Healthy Eating for Children - Changing Your Family's Eating Habits
means eating a variety of foods from all food groups. It means choosing fewer
foods that have lots of fats and sugar. But it does not mean that your child
cannot eat desserts or other treats now and then.
With a little
planning, you can create a structure that gives your child (and you) the
freedom to make healthy eating choices. Think of this as planning not just for
the kids but for everyone in your family.
Getting started with your young child
- At meals, serve milk. (Children under 12 months of age should not drink cow's milk.) Most children need whole milk between 1 and 2 years of age. But your doctor may recommend 2% milk if your child is overweight or if there is a family history of obesity, high blood pressure, or heart disease. Over the age of 2, serve fat-free or low-fat milk.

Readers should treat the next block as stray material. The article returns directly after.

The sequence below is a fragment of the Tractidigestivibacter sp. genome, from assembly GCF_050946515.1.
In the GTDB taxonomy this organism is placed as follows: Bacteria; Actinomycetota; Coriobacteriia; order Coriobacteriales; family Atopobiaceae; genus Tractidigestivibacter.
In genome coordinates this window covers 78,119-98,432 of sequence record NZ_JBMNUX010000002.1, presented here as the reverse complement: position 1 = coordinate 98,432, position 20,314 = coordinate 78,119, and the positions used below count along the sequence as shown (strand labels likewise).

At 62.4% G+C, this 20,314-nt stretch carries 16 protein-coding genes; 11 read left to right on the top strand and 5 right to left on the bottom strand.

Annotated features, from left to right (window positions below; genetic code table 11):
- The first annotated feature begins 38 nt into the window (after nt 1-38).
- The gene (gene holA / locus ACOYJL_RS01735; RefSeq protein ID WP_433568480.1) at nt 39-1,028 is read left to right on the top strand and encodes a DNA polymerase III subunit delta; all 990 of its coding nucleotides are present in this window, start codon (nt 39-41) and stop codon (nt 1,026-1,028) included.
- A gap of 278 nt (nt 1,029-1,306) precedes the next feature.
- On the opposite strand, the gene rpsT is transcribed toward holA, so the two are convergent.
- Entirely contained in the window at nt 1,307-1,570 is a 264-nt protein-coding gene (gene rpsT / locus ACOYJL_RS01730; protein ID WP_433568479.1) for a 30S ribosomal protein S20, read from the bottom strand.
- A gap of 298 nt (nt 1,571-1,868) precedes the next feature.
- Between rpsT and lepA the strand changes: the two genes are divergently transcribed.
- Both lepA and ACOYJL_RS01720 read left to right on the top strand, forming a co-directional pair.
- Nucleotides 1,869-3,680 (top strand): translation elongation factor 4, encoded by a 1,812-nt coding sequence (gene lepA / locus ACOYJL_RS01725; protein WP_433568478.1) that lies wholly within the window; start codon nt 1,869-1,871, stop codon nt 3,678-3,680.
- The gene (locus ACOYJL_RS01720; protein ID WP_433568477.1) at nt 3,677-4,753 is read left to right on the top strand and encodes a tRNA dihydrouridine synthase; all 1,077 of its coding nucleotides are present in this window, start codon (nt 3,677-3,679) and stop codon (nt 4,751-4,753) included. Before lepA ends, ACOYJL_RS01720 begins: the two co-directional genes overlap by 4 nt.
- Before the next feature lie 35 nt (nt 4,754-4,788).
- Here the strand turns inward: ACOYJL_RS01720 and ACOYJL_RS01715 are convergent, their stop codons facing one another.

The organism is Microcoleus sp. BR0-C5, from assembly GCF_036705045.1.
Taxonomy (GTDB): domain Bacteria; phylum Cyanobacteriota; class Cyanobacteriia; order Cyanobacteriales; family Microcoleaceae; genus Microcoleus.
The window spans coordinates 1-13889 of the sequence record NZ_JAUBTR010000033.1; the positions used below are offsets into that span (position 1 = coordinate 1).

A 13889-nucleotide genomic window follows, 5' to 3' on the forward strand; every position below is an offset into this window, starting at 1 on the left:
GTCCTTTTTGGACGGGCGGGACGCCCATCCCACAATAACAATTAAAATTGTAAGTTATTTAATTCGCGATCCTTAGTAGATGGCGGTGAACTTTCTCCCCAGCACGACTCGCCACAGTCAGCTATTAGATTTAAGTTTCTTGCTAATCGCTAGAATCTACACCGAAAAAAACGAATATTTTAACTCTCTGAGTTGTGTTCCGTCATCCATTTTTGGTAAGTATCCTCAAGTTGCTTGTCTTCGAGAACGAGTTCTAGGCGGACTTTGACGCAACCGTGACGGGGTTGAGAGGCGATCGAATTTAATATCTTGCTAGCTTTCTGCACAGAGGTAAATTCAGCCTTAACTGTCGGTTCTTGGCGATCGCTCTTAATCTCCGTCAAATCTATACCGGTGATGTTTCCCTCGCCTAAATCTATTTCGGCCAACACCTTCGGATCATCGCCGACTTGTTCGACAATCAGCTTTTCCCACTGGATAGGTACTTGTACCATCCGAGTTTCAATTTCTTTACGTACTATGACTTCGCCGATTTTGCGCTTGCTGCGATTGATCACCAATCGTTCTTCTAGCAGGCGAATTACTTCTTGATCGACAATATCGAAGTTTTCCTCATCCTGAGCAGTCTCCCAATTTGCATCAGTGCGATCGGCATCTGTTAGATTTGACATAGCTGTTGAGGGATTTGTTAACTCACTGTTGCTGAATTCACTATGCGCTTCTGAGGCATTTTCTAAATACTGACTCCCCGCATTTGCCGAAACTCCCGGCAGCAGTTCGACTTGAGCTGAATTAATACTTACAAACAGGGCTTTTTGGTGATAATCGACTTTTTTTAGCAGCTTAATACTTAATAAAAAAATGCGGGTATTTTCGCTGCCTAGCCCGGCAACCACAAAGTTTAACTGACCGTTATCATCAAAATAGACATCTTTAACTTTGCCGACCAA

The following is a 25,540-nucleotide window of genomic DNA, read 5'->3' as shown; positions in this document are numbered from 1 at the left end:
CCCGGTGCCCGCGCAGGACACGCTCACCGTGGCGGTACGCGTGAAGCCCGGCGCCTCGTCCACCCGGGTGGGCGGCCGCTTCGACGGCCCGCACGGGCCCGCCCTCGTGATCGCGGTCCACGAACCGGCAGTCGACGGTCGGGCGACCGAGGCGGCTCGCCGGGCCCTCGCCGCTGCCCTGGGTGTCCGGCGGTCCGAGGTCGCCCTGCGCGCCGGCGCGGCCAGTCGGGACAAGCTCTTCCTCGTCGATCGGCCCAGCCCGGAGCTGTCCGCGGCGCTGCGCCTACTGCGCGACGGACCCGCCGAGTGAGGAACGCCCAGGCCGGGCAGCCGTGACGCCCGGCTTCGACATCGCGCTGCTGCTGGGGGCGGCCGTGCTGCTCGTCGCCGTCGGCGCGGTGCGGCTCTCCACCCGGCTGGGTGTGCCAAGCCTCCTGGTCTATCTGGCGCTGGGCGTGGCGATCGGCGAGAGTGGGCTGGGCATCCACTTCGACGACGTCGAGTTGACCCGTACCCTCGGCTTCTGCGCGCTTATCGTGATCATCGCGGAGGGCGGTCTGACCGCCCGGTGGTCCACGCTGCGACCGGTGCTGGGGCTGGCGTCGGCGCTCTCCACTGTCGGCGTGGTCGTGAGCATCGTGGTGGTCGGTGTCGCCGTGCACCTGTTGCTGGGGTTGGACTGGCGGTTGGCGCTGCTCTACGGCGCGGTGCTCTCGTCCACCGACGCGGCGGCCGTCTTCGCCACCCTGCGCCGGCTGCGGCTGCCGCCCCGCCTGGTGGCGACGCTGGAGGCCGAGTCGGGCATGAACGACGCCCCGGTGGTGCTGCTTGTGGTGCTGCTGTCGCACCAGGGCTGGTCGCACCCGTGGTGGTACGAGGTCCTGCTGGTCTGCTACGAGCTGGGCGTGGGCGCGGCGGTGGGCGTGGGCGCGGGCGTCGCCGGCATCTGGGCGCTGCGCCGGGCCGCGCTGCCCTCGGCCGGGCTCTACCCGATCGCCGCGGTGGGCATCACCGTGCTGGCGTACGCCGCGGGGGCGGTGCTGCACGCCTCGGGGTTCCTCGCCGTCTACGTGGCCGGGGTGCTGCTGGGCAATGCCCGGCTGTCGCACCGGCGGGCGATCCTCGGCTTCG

- When trying new foods at
a meal, be sure to also include a food that your child likes. Don't be
discouraged if it takes several tries before your child actually eats a new
food. It may take as many as 15 times or more before your child will
try a new food.
- Juice does not have the
valuable fiber that whole fruit has. Unless the label says the drink has only 100% juice, beware that many fruit drinks are just water, a little juice flavoring, and a lot of added sugar. If you must give juice, water it down. The American Academy of Pediatrics advises no more than 4 fl oz (120 mL) to 6 fl oz (180 mL) of 100% fruit juice a day for children 1 to 6 years old.2 This means ½ cup to ¾ cup. Juice isn't recommended for babies 0 to 6 months.